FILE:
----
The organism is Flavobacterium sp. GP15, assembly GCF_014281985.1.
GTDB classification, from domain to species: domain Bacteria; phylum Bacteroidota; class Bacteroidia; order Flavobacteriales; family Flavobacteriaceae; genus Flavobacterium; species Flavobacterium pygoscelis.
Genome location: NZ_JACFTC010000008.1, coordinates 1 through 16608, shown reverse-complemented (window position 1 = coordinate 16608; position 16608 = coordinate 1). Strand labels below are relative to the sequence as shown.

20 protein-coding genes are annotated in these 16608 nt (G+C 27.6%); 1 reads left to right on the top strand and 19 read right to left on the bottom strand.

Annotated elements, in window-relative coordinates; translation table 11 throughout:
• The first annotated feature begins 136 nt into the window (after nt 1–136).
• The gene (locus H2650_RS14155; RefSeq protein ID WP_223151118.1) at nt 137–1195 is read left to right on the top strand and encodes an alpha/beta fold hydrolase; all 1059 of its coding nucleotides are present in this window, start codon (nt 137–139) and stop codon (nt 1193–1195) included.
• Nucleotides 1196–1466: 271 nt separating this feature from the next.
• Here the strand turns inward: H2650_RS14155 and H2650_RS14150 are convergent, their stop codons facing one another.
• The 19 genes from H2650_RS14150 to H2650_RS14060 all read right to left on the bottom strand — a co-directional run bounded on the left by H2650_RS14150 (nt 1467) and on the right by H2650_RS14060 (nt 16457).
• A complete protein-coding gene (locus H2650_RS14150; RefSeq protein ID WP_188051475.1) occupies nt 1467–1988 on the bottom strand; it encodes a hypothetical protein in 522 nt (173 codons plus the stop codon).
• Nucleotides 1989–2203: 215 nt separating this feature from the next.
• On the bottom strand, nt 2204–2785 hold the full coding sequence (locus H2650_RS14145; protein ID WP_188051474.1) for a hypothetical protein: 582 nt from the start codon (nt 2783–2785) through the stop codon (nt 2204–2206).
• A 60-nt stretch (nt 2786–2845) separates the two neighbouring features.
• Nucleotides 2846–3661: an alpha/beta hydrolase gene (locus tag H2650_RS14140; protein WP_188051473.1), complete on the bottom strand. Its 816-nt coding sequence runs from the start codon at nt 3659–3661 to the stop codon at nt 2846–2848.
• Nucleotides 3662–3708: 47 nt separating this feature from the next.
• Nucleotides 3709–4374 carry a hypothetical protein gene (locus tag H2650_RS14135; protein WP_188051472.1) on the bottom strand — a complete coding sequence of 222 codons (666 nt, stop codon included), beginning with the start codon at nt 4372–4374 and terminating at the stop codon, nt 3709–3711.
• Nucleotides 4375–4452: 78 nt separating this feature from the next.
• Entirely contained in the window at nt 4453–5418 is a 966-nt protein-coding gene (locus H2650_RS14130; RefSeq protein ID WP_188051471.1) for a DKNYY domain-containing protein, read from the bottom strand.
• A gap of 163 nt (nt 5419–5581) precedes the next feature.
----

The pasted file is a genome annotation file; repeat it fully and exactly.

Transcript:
The organism is Flavobacterium sp. GP15, assembly GCF_014281985.1.
GTDB classification, from domain to species: domain Bacteria; phylum Bacteroidota; class Bacteroidia; order Flavobacteriales; family Flavobacteriaceae; genus Flavobacterium; species Flavobacterium pygoscelis.
Genome location: NZ_JACFTC010000008.1, coordinates 1 through 16608, shown reverse-complemented (window position 1 = coordinate 16608; position 16608 = coordinate 1). Strand labels below are relative to the sequence as shown.

20 protein-coding genes are annotated in these 16608 nt (G+C 27.6%); 1 reads left to right on the top strand and 19 read right to left on the bottom strand.

Annotated elements, in window-relative coordinates; translation table 11 throughout:
• The first annotated feature begins 136 nt into the window (after nt 1–136).
• The gene (locus H2650_RS14155; RefSeq protein ID WP_223151118.1) at nt 137–1195 is read left to right on the top strand and encodes an alpha/beta fold hydrolase; all 1059 of its coding nucleotides are present in this window, start codon (nt 137–139) and stop codon (nt 1193–1195) included.
• Nucleotides 1196–1466: 271 nt separating this feature from the next.
• Here the strand turns inward: H2650_RS14155 and H2650_RS14150 are convergent, their stop codons facing one another.
• The 19 genes from H2650_RS14150 to H2650_RS14060 all read right to left on the bottom strand — a co-directional run bounded on the left by H2650_RS14150 (nt 1467) and on the right by H2650_RS14060 (nt 16457).
• A complete protein-coding gene (locus H2650_RS14150; RefSeq protein ID WP_188051475.1) occupies nt 1467–1988 on the bottom strand; it encodes a hypothetical protein in 522 nt (173 codons plus the stop codon).
• Nucleotides 1989–2203: 215 nt separating this feature from the next.
• On the bottom strand, nt 2204–2785 hold the full coding sequence (locus H2650_RS14145; protein ID WP_188051474.1) for a hypothetical protein: 582 nt from the start codon (nt 2783–2785) through the stop codon (nt 2204–2206).
• A 60-nt stretch (nt 2786–2845) separates the two neighbouring features.
• Nucleotides 2846–3661: an alpha/beta hydrolase gene (locus tag H2650_RS14140; protein WP_188051473.1), complete on the bottom strand. Its 816-nt coding sequence runs from the start codon at nt 3659–3661 to the stop codon at nt 2846–2848.
• Nucleotides 3662–3708: 47 nt separating this feature from the next.
• Nucleotides 3709–4374 carry a hypothetical protein gene (locus tag H2650_RS14135; protein WP_188051472.1) on the bottom strand — a complete coding sequence of 222 codons (666 nt, stop codon included), beginning with the start codon at nt 4372–4374 and terminating at the stop codon, nt 3709–3711.
• Nucleotides 4375–4452: 78 nt separating this feature from the next.
• Entirely contained in the window at nt 4453–5418 is a 966-nt protein-coding gene (locus H2650_RS14130; RefSeq protein ID WP_188051471.1) for a DKNYY domain-containing protein, read from the bottom strand.
• A gap of 163 nt (nt 5419–5581) precedes the next feature.